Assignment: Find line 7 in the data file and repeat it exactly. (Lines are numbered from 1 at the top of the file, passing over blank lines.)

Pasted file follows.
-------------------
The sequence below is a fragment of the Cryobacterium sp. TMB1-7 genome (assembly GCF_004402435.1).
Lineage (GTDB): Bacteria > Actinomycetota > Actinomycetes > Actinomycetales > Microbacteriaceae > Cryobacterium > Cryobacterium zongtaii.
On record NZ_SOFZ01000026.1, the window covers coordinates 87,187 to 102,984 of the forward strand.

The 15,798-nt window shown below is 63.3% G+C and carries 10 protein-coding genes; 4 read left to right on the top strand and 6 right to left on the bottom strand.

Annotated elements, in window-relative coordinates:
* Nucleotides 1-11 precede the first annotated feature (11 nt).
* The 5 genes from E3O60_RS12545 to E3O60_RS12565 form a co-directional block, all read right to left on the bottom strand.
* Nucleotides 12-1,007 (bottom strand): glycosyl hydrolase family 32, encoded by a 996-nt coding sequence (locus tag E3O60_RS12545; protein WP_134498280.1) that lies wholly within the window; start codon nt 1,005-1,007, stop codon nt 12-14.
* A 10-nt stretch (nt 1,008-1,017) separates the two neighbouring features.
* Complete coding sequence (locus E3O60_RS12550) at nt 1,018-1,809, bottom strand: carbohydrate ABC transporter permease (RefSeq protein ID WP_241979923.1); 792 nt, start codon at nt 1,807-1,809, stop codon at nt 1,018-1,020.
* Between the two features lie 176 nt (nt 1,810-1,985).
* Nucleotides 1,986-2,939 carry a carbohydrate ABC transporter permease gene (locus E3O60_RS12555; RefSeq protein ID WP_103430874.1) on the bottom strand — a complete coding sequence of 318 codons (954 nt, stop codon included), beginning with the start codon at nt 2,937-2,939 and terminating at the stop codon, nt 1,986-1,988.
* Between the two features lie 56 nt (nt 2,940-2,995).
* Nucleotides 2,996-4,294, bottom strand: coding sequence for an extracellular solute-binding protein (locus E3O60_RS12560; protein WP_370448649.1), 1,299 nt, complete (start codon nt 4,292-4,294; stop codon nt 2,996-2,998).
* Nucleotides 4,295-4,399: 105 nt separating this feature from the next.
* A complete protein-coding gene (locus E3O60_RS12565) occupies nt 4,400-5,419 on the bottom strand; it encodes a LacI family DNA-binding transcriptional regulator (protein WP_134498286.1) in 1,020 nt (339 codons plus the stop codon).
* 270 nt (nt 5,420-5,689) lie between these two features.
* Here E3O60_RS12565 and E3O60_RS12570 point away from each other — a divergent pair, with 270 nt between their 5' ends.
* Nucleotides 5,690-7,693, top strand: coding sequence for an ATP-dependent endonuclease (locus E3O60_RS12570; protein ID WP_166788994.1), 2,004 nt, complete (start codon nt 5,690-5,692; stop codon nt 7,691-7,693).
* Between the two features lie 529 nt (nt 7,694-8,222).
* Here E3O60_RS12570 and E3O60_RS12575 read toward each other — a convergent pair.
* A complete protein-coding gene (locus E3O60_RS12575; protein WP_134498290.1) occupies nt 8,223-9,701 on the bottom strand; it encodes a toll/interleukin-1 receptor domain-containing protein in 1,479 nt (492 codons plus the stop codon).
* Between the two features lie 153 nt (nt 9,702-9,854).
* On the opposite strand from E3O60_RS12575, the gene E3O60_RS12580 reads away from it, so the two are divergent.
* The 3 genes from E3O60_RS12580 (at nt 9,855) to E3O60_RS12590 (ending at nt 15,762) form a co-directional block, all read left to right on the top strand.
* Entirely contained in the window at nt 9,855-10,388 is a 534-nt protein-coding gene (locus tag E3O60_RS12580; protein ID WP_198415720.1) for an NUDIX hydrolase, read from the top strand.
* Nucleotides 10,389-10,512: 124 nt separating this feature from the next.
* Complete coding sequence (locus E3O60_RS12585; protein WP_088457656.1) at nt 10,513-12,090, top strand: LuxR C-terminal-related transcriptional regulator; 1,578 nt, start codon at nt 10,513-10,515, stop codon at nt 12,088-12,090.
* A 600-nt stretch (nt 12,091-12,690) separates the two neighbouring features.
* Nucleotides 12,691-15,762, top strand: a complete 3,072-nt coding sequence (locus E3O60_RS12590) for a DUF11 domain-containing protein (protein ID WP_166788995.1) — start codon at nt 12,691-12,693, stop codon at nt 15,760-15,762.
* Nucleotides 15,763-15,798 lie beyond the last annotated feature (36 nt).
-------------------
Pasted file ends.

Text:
* The 5 genes from E3O60_RS12545 to E3O60_RS12565 form a co-directional block, all read right to left on the bottom strand.